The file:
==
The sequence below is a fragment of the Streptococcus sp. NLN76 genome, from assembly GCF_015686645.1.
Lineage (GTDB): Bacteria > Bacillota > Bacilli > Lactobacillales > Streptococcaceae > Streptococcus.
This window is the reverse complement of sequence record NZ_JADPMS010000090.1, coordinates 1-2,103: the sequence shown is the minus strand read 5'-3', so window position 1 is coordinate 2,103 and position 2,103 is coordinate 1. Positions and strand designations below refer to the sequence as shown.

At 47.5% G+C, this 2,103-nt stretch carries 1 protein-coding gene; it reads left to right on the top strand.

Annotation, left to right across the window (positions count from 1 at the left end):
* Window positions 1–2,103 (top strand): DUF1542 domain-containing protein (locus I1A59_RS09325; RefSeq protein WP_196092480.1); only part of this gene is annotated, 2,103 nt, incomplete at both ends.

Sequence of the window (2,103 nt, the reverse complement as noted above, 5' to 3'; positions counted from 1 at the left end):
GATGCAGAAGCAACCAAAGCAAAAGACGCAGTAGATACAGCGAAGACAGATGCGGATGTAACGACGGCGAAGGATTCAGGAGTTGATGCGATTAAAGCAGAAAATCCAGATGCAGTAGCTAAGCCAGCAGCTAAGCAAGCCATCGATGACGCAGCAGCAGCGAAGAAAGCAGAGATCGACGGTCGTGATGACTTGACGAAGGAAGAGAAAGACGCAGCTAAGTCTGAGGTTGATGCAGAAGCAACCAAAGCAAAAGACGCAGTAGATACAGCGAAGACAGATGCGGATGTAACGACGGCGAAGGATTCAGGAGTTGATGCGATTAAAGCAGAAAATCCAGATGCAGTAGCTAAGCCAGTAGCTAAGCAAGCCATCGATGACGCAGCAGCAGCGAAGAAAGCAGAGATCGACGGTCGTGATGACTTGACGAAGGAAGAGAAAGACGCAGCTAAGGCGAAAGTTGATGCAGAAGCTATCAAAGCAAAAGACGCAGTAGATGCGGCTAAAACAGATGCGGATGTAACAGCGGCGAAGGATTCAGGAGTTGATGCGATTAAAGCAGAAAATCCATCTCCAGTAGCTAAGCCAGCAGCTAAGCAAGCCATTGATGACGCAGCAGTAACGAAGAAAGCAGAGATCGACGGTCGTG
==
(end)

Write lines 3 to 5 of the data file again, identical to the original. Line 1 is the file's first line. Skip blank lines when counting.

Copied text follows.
This window is the reverse complement of sequence record NZ_JADPMS010000090.1, coordinates 1-2,103: the sequence shown is the minus strand read 5'-3', so window position 1 is coordinate 2,103 and position 2,103 is coordinate 1. Positions and strand designations below refer to the sequence as shown.

At 47.5% G+C, this 2,103-nt stretch carries 1 protein-coding gene; it reads left to right on the top strand.

Annotation, left to right across the window (positions count from 1 at the left end):